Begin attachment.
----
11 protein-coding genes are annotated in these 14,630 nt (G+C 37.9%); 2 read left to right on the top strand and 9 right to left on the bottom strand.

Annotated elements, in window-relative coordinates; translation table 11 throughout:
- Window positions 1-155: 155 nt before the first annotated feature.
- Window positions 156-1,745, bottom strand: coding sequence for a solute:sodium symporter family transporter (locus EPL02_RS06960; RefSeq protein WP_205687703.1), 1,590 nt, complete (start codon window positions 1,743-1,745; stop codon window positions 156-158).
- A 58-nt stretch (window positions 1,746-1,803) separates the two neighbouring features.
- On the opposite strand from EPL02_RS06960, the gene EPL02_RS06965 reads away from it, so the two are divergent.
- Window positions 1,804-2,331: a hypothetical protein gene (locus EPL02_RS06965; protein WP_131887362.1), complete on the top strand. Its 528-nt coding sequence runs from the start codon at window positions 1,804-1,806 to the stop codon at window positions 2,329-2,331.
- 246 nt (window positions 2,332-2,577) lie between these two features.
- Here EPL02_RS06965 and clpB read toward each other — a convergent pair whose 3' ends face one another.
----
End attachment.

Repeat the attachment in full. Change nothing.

11 protein-coding genes are annotated in these 14,630 nt (G+C 37.9%); 2 read left to right on the top strand and 9 right to left on the bottom strand.

Annotated elements, in window-relative coordinates; translation table 11 throughout:
- Window positions 1-155: 155 nt before the first annotated feature.
- Window positions 156-1,745, bottom strand: coding sequence for a solute:sodium symporter family transporter (locus EPL02_RS06960; RefSeq protein WP_205687703.1), 1,590 nt, complete (start codon window positions 1,743-1,745; stop codon window positions 156-158).
- A 58-nt stretch (window positions 1,746-1,803) separates the two neighbouring features.
- On the opposite strand from EPL02_RS06960, the gene EPL02_RS06965 reads away from it, so the two are divergent.
- Window positions 1,804-2,331: a hypothetical protein gene (locus EPL02_RS06965; protein WP_131887362.1), complete on the top strand. Its 528-nt coding sequence runs from the start codon at window positions 1,804-1,806 to the stop codon at window positions 2,329-2,331.
- 246 nt (window positions 2,332-2,577) lie between these two features.
- Here EPL02_RS06965 and clpB read toward each other — a convergent pair whose 3' ends face one another.